Apr 092009
Authors: Stephen Lin

It was her first Passover./ For many Jews, the first Passover is an important experience, but for Mickey Ramirez the occasion meant so much more.

That is because Ramirez is 65 years old.

Ramirez grew up in a Jewish home, and she has never celebrated Passover.

“There was no inspiration to do it,” she said./ “We were kind of on the edge.”

So, after witnessing the kindness of a Jewish visitor from Toronto, Ramirez said she decided to attend Chabad of Northern Colorado’s Passover celebration for the first time./

Fort Collins residents like her as well as students from the Jewish community gathered in the North Ballroom of the Lory Student Center and enjoyed their traditional Passover Seder dinner on Wednesday, the first day of the celebration.

According to the Torah, God spared the Jews from the tenth plague of the killing of the first-born son, so the curse literally passed them over, hence the name Passover./

Passover begins on the fifteenth day of the Jewish month of Nissan, and Josh Samet, the director of Hillel at CSU, said that it is a celebration of the Jews’ escape from slavery in Egypt./

The night was punctuated with prayer and song, wine and food, the symbols of Jewish slavery and eventual freedom.

Children ran around the ballroom, playing hide-and-seek while Rabbi Yerachmiel Gorelik shared the story of Passover and the meanings behind the rituals and symbols./

Many of the traditions of Passover are steeped in Jewish tradition and history, he said./ Jews eat unleavened bread because, when the Pharaoh released the Jews from Egypt, they didn’t have time to wait for the bread to rise.

After a few bites from her matzah bread, Ramirez said, “It tastes like cardboard.”

“Not that I’ve ever eaten cardboard,” she added with a smile.

Max Brodsky, the president of the Chabad Jewish Student Organization, summed up Passover as an opportunity “to experience freedom in the community as a whole.”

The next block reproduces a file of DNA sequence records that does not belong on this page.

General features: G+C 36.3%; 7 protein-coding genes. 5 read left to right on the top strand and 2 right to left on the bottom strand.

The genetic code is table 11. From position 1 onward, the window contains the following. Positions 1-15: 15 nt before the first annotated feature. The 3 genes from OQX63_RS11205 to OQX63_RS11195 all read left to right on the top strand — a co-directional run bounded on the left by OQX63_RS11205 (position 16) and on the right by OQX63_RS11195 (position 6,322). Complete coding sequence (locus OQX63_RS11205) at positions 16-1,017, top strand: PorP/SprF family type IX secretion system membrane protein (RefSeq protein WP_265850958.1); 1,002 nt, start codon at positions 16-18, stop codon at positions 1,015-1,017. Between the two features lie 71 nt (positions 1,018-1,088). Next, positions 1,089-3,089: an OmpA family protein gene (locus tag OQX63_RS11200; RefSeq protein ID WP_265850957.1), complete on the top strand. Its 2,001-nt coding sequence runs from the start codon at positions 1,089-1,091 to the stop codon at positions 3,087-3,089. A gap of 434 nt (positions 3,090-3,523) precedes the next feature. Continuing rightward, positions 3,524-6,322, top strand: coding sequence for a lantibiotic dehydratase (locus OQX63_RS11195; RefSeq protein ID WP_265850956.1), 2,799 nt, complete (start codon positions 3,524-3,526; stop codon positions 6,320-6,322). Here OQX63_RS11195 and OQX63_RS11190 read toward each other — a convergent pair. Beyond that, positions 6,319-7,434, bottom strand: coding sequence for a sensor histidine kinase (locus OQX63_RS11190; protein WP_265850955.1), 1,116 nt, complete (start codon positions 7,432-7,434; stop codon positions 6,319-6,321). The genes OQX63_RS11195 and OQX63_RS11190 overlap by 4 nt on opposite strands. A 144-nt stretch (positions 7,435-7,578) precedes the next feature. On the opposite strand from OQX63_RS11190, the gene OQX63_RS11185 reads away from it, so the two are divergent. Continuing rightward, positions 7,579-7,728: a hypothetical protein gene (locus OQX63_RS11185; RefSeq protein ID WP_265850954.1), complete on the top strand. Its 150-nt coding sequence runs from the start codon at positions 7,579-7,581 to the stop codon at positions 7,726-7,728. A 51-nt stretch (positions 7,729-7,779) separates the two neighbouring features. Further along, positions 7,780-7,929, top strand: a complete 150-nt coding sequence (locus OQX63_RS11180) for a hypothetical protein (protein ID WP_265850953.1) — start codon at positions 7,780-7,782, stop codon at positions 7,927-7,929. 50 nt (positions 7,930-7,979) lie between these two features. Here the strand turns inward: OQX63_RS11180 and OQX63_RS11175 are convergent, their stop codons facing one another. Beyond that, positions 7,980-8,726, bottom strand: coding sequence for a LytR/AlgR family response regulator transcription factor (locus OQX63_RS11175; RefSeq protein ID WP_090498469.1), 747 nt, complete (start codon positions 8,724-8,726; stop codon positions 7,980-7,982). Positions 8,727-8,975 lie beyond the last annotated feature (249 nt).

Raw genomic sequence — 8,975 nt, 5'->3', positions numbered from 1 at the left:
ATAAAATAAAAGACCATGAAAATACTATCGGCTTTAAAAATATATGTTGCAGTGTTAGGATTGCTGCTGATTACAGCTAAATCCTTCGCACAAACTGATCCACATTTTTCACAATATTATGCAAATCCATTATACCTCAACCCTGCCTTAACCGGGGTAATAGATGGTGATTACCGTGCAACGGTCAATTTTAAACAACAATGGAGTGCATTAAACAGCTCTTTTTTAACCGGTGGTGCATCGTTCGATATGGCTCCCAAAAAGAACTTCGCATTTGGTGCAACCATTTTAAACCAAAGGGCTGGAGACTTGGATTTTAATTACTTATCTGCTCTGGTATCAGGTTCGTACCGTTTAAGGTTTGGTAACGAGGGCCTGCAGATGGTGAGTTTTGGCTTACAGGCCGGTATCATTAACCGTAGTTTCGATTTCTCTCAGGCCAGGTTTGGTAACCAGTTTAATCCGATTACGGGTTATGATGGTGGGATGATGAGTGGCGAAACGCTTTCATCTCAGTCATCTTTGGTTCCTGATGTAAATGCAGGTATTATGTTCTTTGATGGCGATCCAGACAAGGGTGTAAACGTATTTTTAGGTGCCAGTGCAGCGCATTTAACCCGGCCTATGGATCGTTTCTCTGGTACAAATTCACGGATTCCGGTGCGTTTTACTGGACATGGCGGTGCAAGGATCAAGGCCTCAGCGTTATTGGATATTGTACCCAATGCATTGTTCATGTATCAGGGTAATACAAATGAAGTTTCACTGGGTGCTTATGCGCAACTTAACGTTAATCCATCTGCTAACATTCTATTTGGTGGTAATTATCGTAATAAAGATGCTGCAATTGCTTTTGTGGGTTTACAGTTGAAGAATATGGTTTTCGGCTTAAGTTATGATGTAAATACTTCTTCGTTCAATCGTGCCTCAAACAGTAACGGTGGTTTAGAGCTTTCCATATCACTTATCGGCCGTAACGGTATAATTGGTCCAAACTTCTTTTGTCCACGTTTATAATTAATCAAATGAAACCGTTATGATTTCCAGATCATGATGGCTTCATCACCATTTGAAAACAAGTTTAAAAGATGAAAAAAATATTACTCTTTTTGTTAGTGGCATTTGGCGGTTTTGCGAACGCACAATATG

“We celebrate being free,” Brodsky said.

For many Jews, Passover is more than just a commemoration of their release, but also a celebration of liberty, Gorelik said.

“Every human being has things that hold them back. Passover is about freeing yourself from them,” he said.

Students who couldn’t go back home to their families said they were glad to have a local Passover celebration.

“I always have it with my family, so I’m glad I get to participate in it away from home,” said Hilary Muskin, a freshman undeclared major and former Collegian staff writer.

Alex Alsky, a freshman biology major, said he was surprised to find so many other people together./

“To find this many Jews in Colorado . I got excited.”

Adele Eastman, the ritual coordinator at Congregation Har Shalom, said Passover is the most commonly observed festival in the whole year.

“It’s a whole celebration, a way the community gets

together and acknowledges God’s power in delivering the Jews in Egypt,” Eastman said.

The night was filled with reminders of the story that has been passed down from one generation to the next, from the parents to the children to keep the lesson alive and ensure that Jews understand their journey from Egypt.

But, Gorelik said, “Nothing we do is for the historical value alone.”

He said the evening was also dedicated to modern relevance and how people need to overcome the boundaries placed around their lives to improve their existence.

“We each have a personal Egypt to leave,” he said.

Staff writer Stephen Lin can be reached at news@collegian.com.

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